Glasgow is alive with the sound of music. So pack your iPod and head north for an audio tour of an audio town, says ELISE RANA.

In the future, all tourists will look like me.

Armed with headphones, iPod and walking boots, I’m embarking on a new kind of city tour, with only a downloaded map and podcast to guide me. I only found out what the hell a podcast was a week ago, but I can hardly think of a better place in the UK to roadtest one – an audio guide, made for your MP3 player. As the brash punk sounds of Raising Kain fade out, the voice of DJ Jim Gellatly fades in to welcome me: Welcome to Glasgow. This is the hottest music city on the planet right now.”

Not literally, you understand. Like many northern British cities (Manchester, Liverpool, Sheffield), lead-grey, rain-sodden skies are part of Glasgow’s character, along with industrial decline, unemployment and disaffected youth – all the ingredients for great art, in other words.

From the original indie kids of the late ’80s (Teenage Fanclub, BMX Bandits, The Pastels) to today’s post-punkers, it’s the Melbourne to Edinburgh’s Sydney, with a flourishing music scene both of homegrown talent and creative types drawn here from elsewhere, thanks to its multiple universities and famed art school. And it’s far enough from London not to care too much what it thinks. This, at least, is what the enthusiastic Jim is telling me with great conviction as I make my way from the starting point, George Square, into the city centre. Is it just me or is every other person I pass carrying a guitar case?

At the Glasgow School of Art, everyone certainly looks as if they should be. When Alex Kapranos and the rest of the boys who would become Franz Ferdinand met here, decided to make music for girls to dance to”” and proceeded to set the world alight, admissions for the school rocketed. Surrounded by angular haircuts and vintage legwarmers, I feel a bit of a techno-dork, engrossed in my headphones as I gawp at them smoking on the steps. I move on with a silent pang of nostalgia for a time when that’s all I had to do all day.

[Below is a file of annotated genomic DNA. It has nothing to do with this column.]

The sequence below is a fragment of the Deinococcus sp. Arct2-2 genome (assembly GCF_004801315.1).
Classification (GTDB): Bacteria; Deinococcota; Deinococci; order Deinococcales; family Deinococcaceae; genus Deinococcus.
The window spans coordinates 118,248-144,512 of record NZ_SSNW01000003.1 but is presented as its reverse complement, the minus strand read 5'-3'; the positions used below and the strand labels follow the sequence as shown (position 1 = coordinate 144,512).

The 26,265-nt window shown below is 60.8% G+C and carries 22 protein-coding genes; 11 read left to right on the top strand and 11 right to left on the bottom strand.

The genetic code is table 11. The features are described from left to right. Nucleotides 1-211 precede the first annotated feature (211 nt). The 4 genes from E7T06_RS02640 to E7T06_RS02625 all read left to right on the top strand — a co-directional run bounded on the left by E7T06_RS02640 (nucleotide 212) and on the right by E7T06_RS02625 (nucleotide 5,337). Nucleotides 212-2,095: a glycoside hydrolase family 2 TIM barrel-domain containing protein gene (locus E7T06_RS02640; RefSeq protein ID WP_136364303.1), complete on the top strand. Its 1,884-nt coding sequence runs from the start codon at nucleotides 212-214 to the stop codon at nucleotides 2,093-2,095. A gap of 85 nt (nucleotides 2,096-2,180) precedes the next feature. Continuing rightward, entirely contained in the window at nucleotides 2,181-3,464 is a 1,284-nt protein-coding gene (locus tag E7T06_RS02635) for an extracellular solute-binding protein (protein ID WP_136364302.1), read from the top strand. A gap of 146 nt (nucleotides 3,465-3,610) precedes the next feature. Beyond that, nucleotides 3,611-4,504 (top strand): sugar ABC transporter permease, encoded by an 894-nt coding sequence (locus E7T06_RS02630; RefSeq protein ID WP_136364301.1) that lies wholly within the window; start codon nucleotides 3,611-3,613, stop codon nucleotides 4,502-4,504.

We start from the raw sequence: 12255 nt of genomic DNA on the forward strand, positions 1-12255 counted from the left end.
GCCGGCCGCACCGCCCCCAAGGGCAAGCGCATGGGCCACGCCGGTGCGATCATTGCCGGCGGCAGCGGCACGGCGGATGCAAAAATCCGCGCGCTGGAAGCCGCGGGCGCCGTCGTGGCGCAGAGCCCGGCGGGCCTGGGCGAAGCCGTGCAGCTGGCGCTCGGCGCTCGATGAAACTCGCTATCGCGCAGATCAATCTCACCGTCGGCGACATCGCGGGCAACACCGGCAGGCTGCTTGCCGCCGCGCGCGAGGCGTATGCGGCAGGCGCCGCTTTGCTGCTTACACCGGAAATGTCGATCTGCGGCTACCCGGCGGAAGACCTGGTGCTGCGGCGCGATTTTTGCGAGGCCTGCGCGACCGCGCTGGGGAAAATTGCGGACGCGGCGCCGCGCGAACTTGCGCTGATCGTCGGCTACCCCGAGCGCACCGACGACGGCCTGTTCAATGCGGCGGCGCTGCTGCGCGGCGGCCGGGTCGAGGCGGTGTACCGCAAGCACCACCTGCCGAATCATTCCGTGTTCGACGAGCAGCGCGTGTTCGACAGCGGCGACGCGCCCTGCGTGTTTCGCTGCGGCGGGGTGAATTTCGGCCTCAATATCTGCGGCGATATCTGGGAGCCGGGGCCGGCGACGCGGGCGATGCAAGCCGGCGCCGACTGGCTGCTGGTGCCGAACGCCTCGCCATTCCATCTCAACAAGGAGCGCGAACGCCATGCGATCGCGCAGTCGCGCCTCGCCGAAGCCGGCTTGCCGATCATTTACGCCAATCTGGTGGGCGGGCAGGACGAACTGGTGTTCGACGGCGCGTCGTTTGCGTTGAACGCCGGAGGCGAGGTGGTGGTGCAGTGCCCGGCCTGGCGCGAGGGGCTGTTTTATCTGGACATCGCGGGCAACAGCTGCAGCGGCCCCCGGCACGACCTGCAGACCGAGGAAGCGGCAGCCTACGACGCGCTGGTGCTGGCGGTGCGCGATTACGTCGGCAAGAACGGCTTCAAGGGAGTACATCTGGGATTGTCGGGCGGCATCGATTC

Rather than just stand and stare at the gig poster-covered windows of Nice ‘n’ Sleazy’s, I pop in for a suitably studenty lunch of beans on toast. An impressively sideburned barman is deep in conversation with a punter about Johnny Cash’s guitar style. There are CD compilations of local bands on sale for £1 and a small shrine to John Peel next to the till. This is more like it.

“The market was so flooded with manufactured shit that people get excited as soon as an ‘new music’ turns up,” opines Kenneth Johnstone, Cash fan and student at Glasgow Metropolitan. “But the music scene here is just rebellious middle and upper class kids. What made Glasgow was the old man pubs where bands could go and play – thing is, now they’re being turned into style bars.”

Ross Annand – Cash fan, musician and barman – is equally disdainful of Glasgow’s much-vaunted music scene. When asked what he thinks of Franz Ferdinand, he stops short of making the universal sign of the wanker and grins: “They’re nice guys really – though only one of them’s Scottish.” Working in one of the city’s best-known live venues, he reckons there’s more than a bit of pretentiousness around.

“A girl came up to me the other night and her first words were ‘are you in a band?’ I met an Australian girl who said that the only reason she came to Glasgow was Belle & Sebastian. It’s getting like London. I’m sure the folk at King Tut’s will tell you different, though.”